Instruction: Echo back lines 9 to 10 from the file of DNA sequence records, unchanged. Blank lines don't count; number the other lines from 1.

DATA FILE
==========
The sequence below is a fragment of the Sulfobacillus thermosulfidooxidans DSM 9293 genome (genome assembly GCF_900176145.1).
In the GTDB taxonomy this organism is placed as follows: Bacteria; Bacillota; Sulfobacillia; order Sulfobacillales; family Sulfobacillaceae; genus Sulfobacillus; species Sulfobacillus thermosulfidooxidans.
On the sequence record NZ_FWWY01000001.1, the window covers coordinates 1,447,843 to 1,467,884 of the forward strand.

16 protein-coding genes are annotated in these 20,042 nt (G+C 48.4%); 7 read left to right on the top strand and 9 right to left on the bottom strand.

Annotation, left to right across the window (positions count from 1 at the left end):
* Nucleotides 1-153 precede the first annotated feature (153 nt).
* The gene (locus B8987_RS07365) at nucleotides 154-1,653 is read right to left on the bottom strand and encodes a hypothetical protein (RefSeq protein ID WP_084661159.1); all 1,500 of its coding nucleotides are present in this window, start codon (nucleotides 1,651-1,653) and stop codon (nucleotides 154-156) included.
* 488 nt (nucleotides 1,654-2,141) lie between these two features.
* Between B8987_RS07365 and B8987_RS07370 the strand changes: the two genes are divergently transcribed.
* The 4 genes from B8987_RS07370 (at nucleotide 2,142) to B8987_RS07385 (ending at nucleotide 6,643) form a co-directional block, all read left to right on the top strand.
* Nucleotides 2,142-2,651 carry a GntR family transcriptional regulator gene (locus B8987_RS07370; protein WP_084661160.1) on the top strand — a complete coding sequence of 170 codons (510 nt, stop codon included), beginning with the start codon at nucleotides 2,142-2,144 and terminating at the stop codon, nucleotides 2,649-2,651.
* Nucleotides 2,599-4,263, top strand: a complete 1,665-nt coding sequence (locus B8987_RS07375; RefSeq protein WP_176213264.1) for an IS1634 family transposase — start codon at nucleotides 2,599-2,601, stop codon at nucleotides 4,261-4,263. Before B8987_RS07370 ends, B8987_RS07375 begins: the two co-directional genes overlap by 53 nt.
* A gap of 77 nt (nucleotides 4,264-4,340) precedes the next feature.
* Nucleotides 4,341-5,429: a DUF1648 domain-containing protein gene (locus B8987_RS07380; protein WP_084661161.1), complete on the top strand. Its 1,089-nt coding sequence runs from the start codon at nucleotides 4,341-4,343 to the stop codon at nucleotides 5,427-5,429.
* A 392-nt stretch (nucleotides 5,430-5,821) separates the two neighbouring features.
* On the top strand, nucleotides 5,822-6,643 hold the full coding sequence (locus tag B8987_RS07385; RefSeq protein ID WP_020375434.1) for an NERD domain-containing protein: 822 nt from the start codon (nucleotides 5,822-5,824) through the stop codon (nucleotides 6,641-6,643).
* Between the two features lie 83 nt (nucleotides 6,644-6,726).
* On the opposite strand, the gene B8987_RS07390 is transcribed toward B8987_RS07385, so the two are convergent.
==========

* Between B8987_RS07365 and B8987_RS07370 the strand changes: the two genes are divergently transcribed.
* The 4 genes from B8987_RS07370 (at nucleotide 2,142) to B8987_RS07385 (ending at nucleotide 6,643) form a co-directional block, all read left to right on the top strand.